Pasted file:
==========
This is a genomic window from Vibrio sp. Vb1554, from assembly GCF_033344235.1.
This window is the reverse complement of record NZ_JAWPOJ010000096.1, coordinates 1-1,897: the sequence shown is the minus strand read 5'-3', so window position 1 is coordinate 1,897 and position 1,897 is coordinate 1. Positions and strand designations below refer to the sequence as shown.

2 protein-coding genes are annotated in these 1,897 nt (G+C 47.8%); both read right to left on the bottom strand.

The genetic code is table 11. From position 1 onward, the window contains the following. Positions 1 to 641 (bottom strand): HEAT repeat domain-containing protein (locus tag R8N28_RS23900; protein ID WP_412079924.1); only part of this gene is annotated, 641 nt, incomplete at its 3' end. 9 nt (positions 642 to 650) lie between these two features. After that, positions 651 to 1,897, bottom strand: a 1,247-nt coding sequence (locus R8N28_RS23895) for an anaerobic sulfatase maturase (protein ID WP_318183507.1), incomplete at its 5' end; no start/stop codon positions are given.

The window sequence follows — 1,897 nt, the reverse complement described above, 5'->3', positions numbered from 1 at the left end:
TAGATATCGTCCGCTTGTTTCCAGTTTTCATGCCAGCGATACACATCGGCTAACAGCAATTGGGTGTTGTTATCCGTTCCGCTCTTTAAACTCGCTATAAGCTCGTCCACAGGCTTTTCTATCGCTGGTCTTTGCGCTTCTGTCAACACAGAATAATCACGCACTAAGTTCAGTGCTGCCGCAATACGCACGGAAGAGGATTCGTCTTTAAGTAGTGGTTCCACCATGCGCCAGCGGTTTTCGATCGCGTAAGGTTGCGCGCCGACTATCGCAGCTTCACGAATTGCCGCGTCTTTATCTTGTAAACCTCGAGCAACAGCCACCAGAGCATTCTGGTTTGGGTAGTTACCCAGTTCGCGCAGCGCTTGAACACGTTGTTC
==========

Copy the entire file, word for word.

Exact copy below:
This is a genomic window from Vibrio sp. Vb1554, from assembly GCF_033344235.1.
This window is the reverse complement of record NZ_JAWPOJ010000096.1, coordinates 1-1,897: the sequence shown is the minus strand read 5'-3', so window position 1 is coordinate 1,897 and position 1,897 is coordinate 1. Positions and strand designations below refer to the sequence as shown.

2 protein-coding genes are annotated in these 1,897 nt (G+C 47.8%); both read right to left on the bottom strand.

The genetic code is table 11. From position 1 onward, the window contains the following. Positions 1 to 641 (bottom strand): HEAT repeat domain-containing protein (locus tag R8N28_RS23900; protein ID WP_412079924.1); only part of this gene is annotated, 641 nt, incomplete at its 3' end. 9 nt (positions 642 to 650) lie between these two features. After that, positions 651 to 1,897, bottom strand: a 1,247-nt coding sequence (locus R8N28_RS23895) for an anaerobic sulfatase maturase (protein ID WP_318183507.1), incomplete at its 5' end; no start/stop codon positions are given.

The window sequence follows — 1,897 nt, the reverse complement described above, 5'->3', positions numbered from 1 at the left end:
TAGATATCGTCCGCTTGTTTCCAGTTTTCATGCCAGCGATACACATCGGCTAACAGCAATTGGGTGTTGTTATCCGTTCCGCTCTTTAAACTCGCTATAAGCTCGTCCACAGGCTTTTCTATCGCTGGTCTTTGCGCTTCTGTCAACACAGAATAATCACGCACTAAGTTCAGTGCTGCCGCAATACGCACGGAAGAGGATTCGTCTTTAAGTAGTGGTTCCACCATGCGCCAGCGGTTTTCGATCGCGTAAGGTTGCGCGCCGACTATCGCAGCTTCACGAATTGCCGCGTCTTTATCTTGTAAACCTCGAGCAACAGCCACCAGAGCATTCTGGTTTGGGTAGTTACCCAGTTCGCGCAGCGCTTGAACACGTTGTTC